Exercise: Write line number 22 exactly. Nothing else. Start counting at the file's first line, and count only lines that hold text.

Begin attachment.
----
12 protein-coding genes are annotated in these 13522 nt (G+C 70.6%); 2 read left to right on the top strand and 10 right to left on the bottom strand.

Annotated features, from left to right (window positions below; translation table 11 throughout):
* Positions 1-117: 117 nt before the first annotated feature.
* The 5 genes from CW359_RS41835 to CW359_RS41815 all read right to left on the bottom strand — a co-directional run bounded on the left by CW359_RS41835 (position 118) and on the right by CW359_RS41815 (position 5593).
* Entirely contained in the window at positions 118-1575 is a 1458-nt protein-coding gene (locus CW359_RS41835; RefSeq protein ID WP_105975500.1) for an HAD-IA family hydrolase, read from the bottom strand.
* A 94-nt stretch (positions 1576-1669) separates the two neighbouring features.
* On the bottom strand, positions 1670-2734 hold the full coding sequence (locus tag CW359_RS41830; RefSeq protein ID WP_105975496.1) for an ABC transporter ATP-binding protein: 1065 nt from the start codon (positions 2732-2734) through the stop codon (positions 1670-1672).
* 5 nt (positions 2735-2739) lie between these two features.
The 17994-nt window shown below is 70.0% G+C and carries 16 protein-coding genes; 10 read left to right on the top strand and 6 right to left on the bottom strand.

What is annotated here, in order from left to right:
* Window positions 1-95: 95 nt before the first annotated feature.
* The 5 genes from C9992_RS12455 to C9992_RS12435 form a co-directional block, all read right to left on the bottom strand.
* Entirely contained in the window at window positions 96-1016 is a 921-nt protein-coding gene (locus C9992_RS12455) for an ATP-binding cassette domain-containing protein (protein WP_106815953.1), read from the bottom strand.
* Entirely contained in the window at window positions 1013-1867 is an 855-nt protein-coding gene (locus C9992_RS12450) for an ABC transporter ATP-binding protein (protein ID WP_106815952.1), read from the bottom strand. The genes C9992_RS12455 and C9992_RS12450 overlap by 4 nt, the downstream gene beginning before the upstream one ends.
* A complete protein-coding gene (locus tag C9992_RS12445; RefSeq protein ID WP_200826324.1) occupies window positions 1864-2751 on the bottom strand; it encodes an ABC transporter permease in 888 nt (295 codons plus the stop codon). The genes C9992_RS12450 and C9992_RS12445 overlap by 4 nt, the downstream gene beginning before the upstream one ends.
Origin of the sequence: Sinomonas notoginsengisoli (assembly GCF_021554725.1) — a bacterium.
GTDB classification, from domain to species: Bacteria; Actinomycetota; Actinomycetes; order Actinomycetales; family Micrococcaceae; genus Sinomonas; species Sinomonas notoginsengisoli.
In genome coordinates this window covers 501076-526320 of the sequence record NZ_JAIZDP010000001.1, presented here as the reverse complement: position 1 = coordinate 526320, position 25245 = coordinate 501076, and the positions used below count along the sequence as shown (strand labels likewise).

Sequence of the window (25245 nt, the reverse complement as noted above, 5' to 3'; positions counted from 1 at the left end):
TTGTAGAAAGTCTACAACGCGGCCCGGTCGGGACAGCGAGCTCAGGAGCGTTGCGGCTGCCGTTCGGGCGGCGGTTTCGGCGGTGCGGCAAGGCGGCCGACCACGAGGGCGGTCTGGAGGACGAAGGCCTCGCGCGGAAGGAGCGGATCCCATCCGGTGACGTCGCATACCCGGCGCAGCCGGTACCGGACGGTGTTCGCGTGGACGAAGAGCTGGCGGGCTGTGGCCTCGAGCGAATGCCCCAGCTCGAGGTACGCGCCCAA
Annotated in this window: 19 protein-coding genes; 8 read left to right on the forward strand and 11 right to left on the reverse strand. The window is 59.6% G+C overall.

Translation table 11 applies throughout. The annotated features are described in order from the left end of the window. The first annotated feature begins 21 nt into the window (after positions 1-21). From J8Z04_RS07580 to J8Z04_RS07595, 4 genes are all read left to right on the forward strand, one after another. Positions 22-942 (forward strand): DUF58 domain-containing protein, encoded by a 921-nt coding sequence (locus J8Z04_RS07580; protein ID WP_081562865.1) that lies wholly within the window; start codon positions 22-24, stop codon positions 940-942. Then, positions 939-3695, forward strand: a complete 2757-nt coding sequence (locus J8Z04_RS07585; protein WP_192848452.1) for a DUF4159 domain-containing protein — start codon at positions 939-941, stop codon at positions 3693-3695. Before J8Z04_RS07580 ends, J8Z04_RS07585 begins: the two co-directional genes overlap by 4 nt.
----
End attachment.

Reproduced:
Translation table 11 applies throughout. The annotated features are described in order from the left end of the window. The first annotated feature begins 21 nt into the window (after positions 1-21). From J8Z04_RS07580 to J8Z04_RS07595, 4 genes are all read left to right on the forward strand, one after another. Positions 22-942 (forward strand): DUF58 domain-containing protein, encoded by a 921-nt coding sequence (locus J8Z04_RS07580; protein ID WP_081562865.1) that lies wholly within the window; start codon positions 22-24, stop codon positions 940-942. Then, positions 939-3695, forward strand: a complete 2757-nt coding sequence (locus J8Z04_RS07585; protein WP_192848452.1) for a DUF4159 domain-containing protein — start codon at positions 939-941, stop codon at positions 3693-3695. Before J8Z04_RS07580 ends, J8Z04_RS07585 begins: the two co-directional genes overlap by 4 nt.